St James Fordham • Proper 27a • Tobias Haller BSG
We do not want you to be uninformed, brothers and sisters, about those who have died, so that you may not grieve as others do who have no hope.+
Out in the hot, dry, Arizona desert, there are 27 dead people waiting for resurrection. They aren’t the inhabitants of a Christian cemetery, waiting as all the faithful departed do for the coming of that great day when the trumpet shall sound and the dead shall be raised incorruptible. No, these are 27 people who have had themselves put into a deep-freeze of liquid nitrogen in the hope that science will one day find a cure for whatever it was that ailed them, as well as a way to restore their frozen tissue without irreparable damage.
Such is their hope. And the cost? They’ve paid a pretty penny for this deep-freeze, $120,000 each — except for a few of them who decided to save a bit, and took the option, for a mere $50,000, to have had only their heads frozen. Talk about cut-rate pricing! If I want a brain freeze I can just drink a Mickey D milkshake too fast. I suppose these particular blockheads — I think it’s no insult to call them that now, is it? — I suppose they were the most optimistic among the “frozen people” since they expect science will be able to grow them new bodies or build them one like Robocop.
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Saint Paul wrote to the church at Thessalonica, “We do not want you to be uninformed, brothers and sisters, about those who have died, so that you may not grieve as others do who have no hope.” Now, the frozen people in Arizona clearly had hope before they died and were deposited into their giant Thermos flasks. They had the hope that they would one day be thawed, healed or repaired, and live again.
But what a foolish hope, and what a pointless promise. Even if they could be thawed, reanimated, and healed, how much longer do they imagine they could live after that? Bodies may live a long time, but they don’t preserve the vigor of youth. However well we care for our bodies, they weaken and fail. There’s a lesson in the fable of the man who was granted his wish of eternal life but forgot to add eternal youth and was cursed to become a dried up husk of a creature scuttling about the passageways of his great-great-grandchildren’s palace. Until, the legend tells us, the gods took pity on him and transformed him: and that’s where the grasshopper came from! A long life without the health to enjoy it is not a blessing, but a curse.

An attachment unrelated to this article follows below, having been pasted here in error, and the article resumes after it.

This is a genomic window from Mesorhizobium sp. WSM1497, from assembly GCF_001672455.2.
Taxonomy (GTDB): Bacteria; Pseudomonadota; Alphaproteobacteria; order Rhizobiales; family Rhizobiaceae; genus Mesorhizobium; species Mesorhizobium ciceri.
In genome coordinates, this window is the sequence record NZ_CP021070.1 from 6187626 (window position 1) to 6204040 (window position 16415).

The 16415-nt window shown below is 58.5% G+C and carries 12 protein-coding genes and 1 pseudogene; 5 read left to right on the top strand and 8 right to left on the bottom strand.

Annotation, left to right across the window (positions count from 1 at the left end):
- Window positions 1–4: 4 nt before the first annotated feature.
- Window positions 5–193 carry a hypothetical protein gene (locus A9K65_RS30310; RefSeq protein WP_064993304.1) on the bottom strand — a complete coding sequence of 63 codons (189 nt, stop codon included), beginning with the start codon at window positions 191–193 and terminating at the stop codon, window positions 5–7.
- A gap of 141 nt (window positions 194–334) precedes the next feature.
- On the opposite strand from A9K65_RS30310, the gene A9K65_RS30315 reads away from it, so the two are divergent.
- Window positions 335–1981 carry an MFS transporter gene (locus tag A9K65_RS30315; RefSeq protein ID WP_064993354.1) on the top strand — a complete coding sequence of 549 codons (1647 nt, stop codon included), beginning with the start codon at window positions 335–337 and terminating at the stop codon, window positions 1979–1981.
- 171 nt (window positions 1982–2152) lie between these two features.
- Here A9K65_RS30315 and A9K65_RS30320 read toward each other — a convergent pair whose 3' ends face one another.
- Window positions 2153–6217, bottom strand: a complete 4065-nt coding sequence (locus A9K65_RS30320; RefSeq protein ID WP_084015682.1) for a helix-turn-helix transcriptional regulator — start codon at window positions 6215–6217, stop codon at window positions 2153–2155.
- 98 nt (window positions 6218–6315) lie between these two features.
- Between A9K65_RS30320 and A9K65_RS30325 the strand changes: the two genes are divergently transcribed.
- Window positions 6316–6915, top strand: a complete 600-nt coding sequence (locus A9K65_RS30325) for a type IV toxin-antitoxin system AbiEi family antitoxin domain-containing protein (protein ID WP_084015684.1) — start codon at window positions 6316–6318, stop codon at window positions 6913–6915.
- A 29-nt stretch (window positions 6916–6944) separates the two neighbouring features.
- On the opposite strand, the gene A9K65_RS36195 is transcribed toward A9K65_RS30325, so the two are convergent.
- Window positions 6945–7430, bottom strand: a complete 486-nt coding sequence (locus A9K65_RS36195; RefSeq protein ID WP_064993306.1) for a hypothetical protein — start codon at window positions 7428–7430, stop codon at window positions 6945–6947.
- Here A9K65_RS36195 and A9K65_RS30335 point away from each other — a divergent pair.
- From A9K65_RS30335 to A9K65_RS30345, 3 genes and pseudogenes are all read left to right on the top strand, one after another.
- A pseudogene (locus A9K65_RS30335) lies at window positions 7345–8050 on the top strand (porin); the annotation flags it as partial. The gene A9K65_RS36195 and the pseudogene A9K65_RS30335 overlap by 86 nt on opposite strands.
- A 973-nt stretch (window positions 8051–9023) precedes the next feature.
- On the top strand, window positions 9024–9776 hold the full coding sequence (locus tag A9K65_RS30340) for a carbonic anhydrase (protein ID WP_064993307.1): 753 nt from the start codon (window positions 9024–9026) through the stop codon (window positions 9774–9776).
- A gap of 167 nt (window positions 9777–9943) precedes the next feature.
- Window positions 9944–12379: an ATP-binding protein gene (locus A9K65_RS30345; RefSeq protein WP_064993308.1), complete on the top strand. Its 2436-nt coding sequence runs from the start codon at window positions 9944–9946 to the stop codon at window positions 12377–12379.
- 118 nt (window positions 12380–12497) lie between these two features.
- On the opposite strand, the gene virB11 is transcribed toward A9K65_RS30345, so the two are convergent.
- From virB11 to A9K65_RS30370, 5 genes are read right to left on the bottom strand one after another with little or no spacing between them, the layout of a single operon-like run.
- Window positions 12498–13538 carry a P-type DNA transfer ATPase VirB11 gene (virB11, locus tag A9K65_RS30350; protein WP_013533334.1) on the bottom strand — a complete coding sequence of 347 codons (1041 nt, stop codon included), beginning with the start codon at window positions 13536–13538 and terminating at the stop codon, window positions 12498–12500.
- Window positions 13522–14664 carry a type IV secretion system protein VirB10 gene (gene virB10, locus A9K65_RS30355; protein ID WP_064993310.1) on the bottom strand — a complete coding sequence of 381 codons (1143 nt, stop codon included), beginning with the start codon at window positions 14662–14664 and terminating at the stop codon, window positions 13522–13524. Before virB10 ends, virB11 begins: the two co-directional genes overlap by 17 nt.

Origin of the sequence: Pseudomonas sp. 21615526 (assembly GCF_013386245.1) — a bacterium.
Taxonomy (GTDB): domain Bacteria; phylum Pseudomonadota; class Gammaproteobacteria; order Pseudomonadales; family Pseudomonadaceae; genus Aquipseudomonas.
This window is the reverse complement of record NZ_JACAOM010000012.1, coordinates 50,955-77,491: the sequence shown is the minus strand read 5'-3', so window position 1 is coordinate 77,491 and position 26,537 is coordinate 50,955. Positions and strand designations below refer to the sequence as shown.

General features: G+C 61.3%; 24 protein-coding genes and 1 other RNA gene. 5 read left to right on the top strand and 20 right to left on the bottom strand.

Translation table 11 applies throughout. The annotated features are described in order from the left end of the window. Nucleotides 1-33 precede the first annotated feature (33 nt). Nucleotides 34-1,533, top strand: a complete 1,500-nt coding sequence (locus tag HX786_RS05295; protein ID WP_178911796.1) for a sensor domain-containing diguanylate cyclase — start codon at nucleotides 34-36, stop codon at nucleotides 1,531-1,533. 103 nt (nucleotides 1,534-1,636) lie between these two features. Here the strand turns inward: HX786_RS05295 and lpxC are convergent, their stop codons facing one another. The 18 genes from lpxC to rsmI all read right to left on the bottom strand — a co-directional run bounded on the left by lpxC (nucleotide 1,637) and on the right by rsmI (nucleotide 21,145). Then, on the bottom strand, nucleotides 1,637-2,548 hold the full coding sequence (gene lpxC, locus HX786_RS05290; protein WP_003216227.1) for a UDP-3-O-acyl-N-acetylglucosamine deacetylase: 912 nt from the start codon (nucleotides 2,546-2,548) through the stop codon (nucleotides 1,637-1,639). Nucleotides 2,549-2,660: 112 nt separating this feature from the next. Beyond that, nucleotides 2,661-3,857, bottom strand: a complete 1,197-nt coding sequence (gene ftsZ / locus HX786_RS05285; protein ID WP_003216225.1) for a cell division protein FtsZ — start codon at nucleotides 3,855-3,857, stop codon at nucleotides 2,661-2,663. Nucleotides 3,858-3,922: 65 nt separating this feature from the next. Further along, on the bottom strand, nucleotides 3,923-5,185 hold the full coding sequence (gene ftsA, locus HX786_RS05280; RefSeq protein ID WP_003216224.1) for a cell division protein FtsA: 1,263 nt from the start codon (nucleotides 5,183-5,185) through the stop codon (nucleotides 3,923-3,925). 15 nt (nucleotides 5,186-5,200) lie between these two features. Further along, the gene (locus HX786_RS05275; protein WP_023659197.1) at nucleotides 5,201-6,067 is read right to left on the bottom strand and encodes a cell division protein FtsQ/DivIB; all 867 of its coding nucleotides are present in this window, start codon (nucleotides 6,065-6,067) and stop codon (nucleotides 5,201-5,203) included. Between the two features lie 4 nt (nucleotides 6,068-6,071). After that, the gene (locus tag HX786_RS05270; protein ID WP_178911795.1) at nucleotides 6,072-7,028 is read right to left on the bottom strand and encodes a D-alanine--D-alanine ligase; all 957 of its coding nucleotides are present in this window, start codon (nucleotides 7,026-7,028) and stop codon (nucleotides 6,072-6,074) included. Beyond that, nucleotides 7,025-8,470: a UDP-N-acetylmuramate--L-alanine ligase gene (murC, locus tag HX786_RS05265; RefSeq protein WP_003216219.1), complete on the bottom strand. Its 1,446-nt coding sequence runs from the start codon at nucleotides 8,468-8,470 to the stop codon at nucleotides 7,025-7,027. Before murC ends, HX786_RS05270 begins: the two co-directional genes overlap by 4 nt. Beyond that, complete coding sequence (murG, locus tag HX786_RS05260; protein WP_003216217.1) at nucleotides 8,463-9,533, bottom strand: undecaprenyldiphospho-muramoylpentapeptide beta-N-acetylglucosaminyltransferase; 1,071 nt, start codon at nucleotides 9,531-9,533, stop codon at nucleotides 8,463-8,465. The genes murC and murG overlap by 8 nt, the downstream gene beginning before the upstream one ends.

And even beyond that, even if these newly thawed-out bodies could be kept young forever, what does “forever” mean? After all, the world is going to end someday! And I don’t just mean in a biblical sense based on ancient prophecy, but in cold simple scientific fact. Some day our sun, and every sun that shines in every corner of the universe will either explode or cool down to a cinder. Some day billions of years in the distant future, science assures us, the whole universe will die in the cold embrace of entropy, as all energy drains away and even the atoms that make up everything in the physical universe collapse from sheer exhaustion and decay into the virtual nothingness of a cold, absolute zero. Those who hope for immortality in the physical world through science are cheated of eternal life by that very science: they may live a long, long time, but not for ever. Nothing physical lasts forever — all matter is corruptible, and all flesh is as the grass of the field — and flesh and blood cannot inherit the kingdom of heaven — and those whose hope for immortality is based simply on the survival of their physical bodies are doomed in their ignorance. Haven’t they ever seen a zombie movie — dead bodies walking, but falling apart even as they walk?
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Saint Paul counsels us, “We do not want you to be uninformed about those who have died, so that you may not grieve as others do who have no hope.” Our hope, hope for ourselves as well as all our beloved who have died before us, our hope does not rest upon the some-day maybe-if-we’re-lucky promises of science but on the eternal, absolute and make-no-mistake-about-it assurance of Jesus Christ our Lord and Savior. What does the old song say? “My hope is built on nothing less than Jesus’ blood and righteousness!” The one we hope in doesn’t wear a white lab-coat, but a crown of thorns, and Jesus Christ doesn’t just offer us opinions and options and possibilities but a sure and certain hope — and all other grounds are sinking sand.